(PC) McElroy v. Warden et al

Filing 8

ORDER and FINDINGS and RECOMMENDATIONS signed by Magistrate Judge Deborah Barnes on 6/2/2021 DENYING #4 Motion to Appoint Counsel; ORDERING Clerk to randomly assign this matter to a District Judge; and RECOMMENDING #5 Motion to Proceed In Forma Pauperis be denied; the court find plaintiff accrued three strikes under 28 U.S.C. 1915(g) prior to filing this action; and this court order plaintiff to pay the $400 filing fee in order to proceed with this action. Assigned and referred to Judge John A. Mendez. Objections due within 14 days after being served with these findings and recommendations. (Henshaw, R)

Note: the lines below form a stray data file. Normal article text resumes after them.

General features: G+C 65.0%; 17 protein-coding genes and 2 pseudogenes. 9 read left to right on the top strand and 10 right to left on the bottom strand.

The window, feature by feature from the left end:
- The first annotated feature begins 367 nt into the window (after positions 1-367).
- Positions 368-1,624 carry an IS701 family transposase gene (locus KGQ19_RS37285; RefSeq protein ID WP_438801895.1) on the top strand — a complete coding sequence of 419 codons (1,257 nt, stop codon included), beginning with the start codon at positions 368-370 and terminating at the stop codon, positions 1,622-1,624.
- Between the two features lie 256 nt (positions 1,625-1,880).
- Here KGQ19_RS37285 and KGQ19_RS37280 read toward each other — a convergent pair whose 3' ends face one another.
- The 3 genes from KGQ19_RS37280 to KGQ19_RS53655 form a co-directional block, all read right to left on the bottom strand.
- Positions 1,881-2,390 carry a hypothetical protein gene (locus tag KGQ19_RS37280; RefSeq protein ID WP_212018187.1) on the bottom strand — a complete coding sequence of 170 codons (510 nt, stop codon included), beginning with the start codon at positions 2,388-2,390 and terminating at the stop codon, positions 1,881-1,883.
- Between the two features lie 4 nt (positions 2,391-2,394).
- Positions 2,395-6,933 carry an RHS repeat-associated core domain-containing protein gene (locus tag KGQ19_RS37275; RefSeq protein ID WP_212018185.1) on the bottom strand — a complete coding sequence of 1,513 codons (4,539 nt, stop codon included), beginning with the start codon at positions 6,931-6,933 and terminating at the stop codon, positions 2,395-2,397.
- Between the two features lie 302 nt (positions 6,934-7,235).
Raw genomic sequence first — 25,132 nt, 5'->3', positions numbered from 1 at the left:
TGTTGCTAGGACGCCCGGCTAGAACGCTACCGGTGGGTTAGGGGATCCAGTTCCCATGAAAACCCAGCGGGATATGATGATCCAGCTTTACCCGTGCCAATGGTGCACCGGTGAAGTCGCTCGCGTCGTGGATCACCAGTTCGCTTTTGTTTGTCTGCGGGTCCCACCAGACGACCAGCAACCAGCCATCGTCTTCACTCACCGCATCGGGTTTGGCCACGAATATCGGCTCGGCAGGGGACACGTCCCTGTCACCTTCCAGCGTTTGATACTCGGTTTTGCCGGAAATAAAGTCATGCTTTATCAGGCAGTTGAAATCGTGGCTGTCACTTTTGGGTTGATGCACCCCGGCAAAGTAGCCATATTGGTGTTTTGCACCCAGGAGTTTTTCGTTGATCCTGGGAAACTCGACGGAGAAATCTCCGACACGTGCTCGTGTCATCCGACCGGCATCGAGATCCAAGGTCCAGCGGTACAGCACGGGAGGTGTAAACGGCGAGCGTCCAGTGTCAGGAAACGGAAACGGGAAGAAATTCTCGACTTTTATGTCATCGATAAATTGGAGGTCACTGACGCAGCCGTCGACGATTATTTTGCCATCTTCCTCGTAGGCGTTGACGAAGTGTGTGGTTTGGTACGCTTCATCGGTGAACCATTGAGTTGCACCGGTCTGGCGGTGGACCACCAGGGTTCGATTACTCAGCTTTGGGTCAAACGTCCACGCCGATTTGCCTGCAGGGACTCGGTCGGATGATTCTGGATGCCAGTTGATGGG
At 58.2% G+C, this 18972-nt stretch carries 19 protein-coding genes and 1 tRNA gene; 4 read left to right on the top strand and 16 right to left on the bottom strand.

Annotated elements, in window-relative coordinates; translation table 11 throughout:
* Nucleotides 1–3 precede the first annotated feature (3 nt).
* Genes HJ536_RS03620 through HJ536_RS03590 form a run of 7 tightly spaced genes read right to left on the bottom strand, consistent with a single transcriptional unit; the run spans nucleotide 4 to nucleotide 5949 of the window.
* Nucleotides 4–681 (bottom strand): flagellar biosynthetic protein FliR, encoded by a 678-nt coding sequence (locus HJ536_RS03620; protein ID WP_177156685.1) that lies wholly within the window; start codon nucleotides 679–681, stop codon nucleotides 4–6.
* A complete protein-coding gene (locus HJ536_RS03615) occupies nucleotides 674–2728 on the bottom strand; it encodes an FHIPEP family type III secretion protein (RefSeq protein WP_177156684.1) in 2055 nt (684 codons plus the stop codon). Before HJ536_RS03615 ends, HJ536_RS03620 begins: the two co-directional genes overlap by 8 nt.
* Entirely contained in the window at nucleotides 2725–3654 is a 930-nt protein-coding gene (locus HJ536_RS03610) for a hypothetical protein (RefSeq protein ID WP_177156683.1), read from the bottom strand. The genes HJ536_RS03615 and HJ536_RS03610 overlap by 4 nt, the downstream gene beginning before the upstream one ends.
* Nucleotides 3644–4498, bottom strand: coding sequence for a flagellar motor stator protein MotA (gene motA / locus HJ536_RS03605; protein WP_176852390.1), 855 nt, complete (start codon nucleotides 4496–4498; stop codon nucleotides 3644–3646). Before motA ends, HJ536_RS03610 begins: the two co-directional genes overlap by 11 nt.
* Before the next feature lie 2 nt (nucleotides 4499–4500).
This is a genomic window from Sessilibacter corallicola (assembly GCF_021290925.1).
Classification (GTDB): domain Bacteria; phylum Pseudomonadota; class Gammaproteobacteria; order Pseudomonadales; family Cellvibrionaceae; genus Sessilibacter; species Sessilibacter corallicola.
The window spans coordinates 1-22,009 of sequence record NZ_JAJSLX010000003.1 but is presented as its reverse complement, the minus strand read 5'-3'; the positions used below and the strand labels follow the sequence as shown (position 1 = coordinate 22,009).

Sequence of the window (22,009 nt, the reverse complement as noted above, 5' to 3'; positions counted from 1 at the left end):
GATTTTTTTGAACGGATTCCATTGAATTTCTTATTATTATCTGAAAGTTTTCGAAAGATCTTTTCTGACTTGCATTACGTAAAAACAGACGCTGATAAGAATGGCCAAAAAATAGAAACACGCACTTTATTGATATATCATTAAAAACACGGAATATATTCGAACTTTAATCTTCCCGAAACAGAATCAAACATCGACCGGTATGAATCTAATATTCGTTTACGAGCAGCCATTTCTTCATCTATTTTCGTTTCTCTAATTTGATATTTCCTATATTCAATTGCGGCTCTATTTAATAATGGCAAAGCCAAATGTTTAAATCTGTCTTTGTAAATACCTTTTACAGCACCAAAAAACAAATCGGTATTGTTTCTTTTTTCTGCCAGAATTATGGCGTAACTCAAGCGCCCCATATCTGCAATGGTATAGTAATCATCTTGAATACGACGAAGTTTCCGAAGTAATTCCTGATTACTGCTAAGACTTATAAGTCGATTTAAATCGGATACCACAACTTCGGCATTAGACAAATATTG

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1 2 3 4 5 6 7 UNITED STATES DISTRICT COURT 8 FOR THE EASTERN DISTRICT OF CALIFORNIA 9 10 LATWAHN MCELROY, 11 No. 2:21-cv-00642 DB P Plaintiff, 12 v. 13 WARDEN, et al., ORDER AND FINDINGS AND RECOMMENDATIONS 14 Defendants. 15 Plaintiff is a state prisoner proceeding pro se with a civil rights action pursuant to 42 16 17 U.S.C. § 1983. Plaintiff claims that defendants medically misdiagnosed him, prescribed him 18 medication he did not need, and failed to provide effective emergency medical treatment. 19 Presently before the court is plaintiff’s motion to proceed in forma pauperis (ECF No. 5) and his 20 motion to appoint counsel (ECF No. 4). For the reasons set forth below, the court will 21 recommend that the motion to proceed in forma pauperis be denied and deny the motion to 22 appoint counsel. IN FORMA PAUPERIS 23 I. 24 In Forma Pauperis Statute The Prison Litigation Reform Act of 1995 (“PLRA”) permits a federal court to authorize 25 26 the commencement and prosecution of any suit without prepayment of fees by a person who 27 submits an affidavit indicating that the person is unable to pay such fees. However, 28 //// 1 1 [i]n no event shall a prisoner bring a civil action . . . [in forma paupers] if the prisoner has, on 3 or more prior occasions, while incarcerated or detained in any facility, brought an action or appeal in a court of the United States that was dismissed on the grounds that it is frivolous, malicious, or fails to state a claim upon which relief may be granted, unless the prisoner is under imminent danger of serious physical injury. 2 3 4 5 28 U.S.C. § 1915(g). 6 7 8 9 10 11 12 13 14 15 16 17 18 19 20 21 22 23 24 25 26 27 This “three strikes rule” was part of “a variety of reforms designed to filter out the bad claims [filed by prisoners] and facilitate consideration of the good.” Coleman v. Tollefson, 135 S. Ct. 1759, 1762 (2015) (quoting Jones v. Bock, 549 U.S. 199, 204 (2007) (brackets in original)). If a prisoner has “three strikes” under § 1915(g), the prisoner is barred from proceeding in forma pauperis unless he meets the exception for imminent danger of serious physical injury. See Andrews v. Cervantes, 493 F.3d 1047, 1052 (9th Cir. 2007). To meet this exception, the complaint of a “three-strikes” prisoner must plausibly allege that the prisoner was faced with imminent danger of serious physical injury at the time his complaint was filed. See Williams v. Paramo, 775 F.3d 1182, 1189 (9th Cir. 2015); Andrews, 493 F.3d at 1055. II. Has Plaintiff Accrued Three Strikes? A review of actions filed by plaintiff reveals that plaintiff is subject to 28 U.S.C. § 1915(g) and is precluded from proceeding in forma pauperis unless he was, at the time the complaint was filed, under imminent danger of serious physical injury. Judges have previously found that plaintiff has accrued at least three strikes. See McElroy v. CHCF, 2:18-cv-00455TLN-EFB (E.D. Cal. May 22, 2019); McElroy v. CHCF Chief Classifications Services, 2:17-cv01739-JAM-KJN (E.D. Cal. Nov. 7, 2017); McElroy v. Turner, No. 2:12-cv-1182-CMK (E.D. Cal. Aug. 13, 2012). The court takes judicial notice of those cases and plaintiff’s prior filings described therein. MCIC Indem. Co. v. Weisman, 803 F.2d 500, 505 (9th Cir. 1986) (A court may take judicial notice of its own records and the records of other courts). Those cases include: (1) McElroy v. Gebbmedin, No. 1:08-cv-0124-LJO-GSA (E.D. Cal. Dec. 11, 2008) (order dismissing action for failure to state a claim); (2) McElroy v. Schultz, No. 1:08-cv-0179-OWWMJS (E.D. Cal. Apr. 30, 2010) (order dismissing action for failure to state a claim); (3)McElroy 28 2 1 v. CDC, 2:08-cv-0733-HWG (E.D. Cal. June 3, 2009) (order dismissing action for failure to state 2 a claim); (4) McElroy v. Ground, No. 1:13-cv-483-MJS (E.D. Cal. Nov. 1, 2013) (order 3 dismissing action for failure to state a claim). The strikes described all occurred prior to 4 plaintiff’s initiation of the present action on April 9, 2021. 5 III. Does Plaintiff Meet the Imminent Danger Exception? 6 Because plaintiff has accrued three strikes, plaintiff is precluded from proceeding in forma 7 pauperis in this action unless he is “under imminent danger of serious physical injury.” 28 U.S.C. 8 § 1915(g). The availability of the imminent danger exception turns on the conditions a prisoner 9 faced at the time the complaint was filed, not at some earlier or later time. See Andrews, 493 10 F.3d at 1053. “[A]ssertions of imminent danger of less obviously injurious practices may be 11 rejected as overly speculative or fanciful.” Id. at 1057 n.11. Imminent danger of serious physical 12 injury must be a real, present threat, not merely speculative or hypothetical. To meet his burden 13 under § 1915(g), an inmate must provide “specific fact allegations of ongoing serious physical 14 injury, or a pattern of misconduct evidencing the likelihood of imminent serious physical injury.” 15 Martin v. Shelton, 319 F.3d 1048, 1050 (8th Cir. 2003). “Vague and utterly conclusory 16 assertions” of harm are insufficient. White v. Colorado, 157 F.3d 1226, 1231-32 (10th Cir. 17 1998). That is, the “imminent danger” exception is available “for genuine emergencies,” where 18 “time is pressing” and “a threat . . . is real and proximate.” Lewis v. Sullivan, 279 F.3d 526, 531 19 (7th Cir. 2002). The court has reviewed plaintiff’s complaint. (ECF No. 1.) Therein plaintiff alleges that 20 21 defendants wrongly diagnosed him with a medical condition and prescribed unnecessary 22 medication. (Id. at 3.) Plaintiff also states defendants did not provide him effective medical 23 urgent care. (Id. at 4.) These allegations fail to show that he was under imminent threat of 24 serious physical injury at the time he filed the complaint. Accordingly, the court finds that 25 plaintiff does not meet the imminent danger exception described in § 1915(g) and should only be 26 allowed to proceed with this action if he pays the filing fee. 27 //// 28 //// 3 1 MOTION TO APPOINT COUNSEL 2 Plaintiff has filed a motion for the appointment of counsel. (ECF No. 4.) Therein, he 3 argues counsel should be appointed because the case is factually complex, his imprisonment 4 will limit his ability to conduct an investigation, a trial will likely involve conflicting testimony 5 better suited for an experienced attorney, he is unable to effectively present his claims due to his 6 lack of legal training, and he believes his case has merit. (Id. at 4-5.) 7 The United States Supreme Court has ruled that district courts lack authority to require 8 counsel to represent indigent prisoners in § 1983 cases. Mallard v. United States Dist. Court, 490 9 U.S. 296, 298 (1989). In certain exceptional circumstances, the district court may request the 10 voluntary assistance of counsel pursuant to 28 U.S.C. § 1915(e)(1). Terrell v. Brewer, 935 F.2d 11 1015, 1017 (9th Cir. 1991); Wood v. Housewright, 900 F.2d 1332, 1335-36 (9th Cir. 1990). 12 The test for exceptional circumstances requires the court to evaluate the plaintiff’s 13 likelihood of success on the merits and the ability of the plaintiff to articulate his claims pro se in 14 light of the complexity of the legal issues involved. See Wilborn v. Escalderon, 789 F.2d 1328, 15 1331 (9th Cir. 1986); Weygandt v. Look, 718 F.2d 952, 954 (9th Cir. 1983). Circumstances 16 common to most prisoners, such as lack of legal education and limited law library access, do not 17 establish exceptional circumstances that would warrant a request for voluntary assistance of 18 counsel. 19 In the present case, the court does not find the required exceptional circumstances. 20 Plaintiff’s arguments in support of his motion allege nothing more than circumstances common to 21 most inmates. Additionally, though plaintiff may claim that he is likely to succeed on the merits, 22 the court is unable to determine plaintiff’s likelihood of success on the merits at this stage of the 23 proceedings. Accordingly, the court will deny the motion without prejudice. 24 //// 25 //// 26 //// 27 //// 28 //// 4 1 CONCLUSION 2 For the foregoing reasons, IT IS HEREBY ORDERED that: 3 1. That plaintiff’s motion for the appointment of counsel (ECF No. 4) is denied; and 4 2. The Clerk of the Court is directed to randomly assign this matter to a District Judge. 5 Further, IT IS HEREBY RECOMMENDED that: 6 1. Plaintiff’s motion to proceed in forma pauperis (ECF No. 5) be denied; 7 2. The court find plaintiff accrued three strikes under 28 U.S.C. § 1915(g) prior to filing 8 this action; and 9 3. The court order plaintiff to pay the $400 filing fee in order to proceed with this action. 10 These findings and recommendations will be submitted to the United States District Judge 11 Assigned to the case, pursuant to the provisions of 28 U.S.C. § 636(b)(1). Within fourteen days 12 after being served with these findings and recommendations, plaintiff may file written objections 13 with the court. The document should be captioned “Objections to Magistrate Judge’s Findings 14 and Recommendations.” Plaintiff is advised that failure to file objections within the specified 15 time may result in a waiver of the right to appeal the district court’s order. Martinez v. Ylst, 951 16 F.2d 1153 (9th Cir. 1991). 17 Dated: June 2, 2021 18 19 20 21 22 23 24 25 26 27 DB:14 DB:1/Orders/Prisoner/Civil.Rights/R/mcel0642.3strikes+31 28 5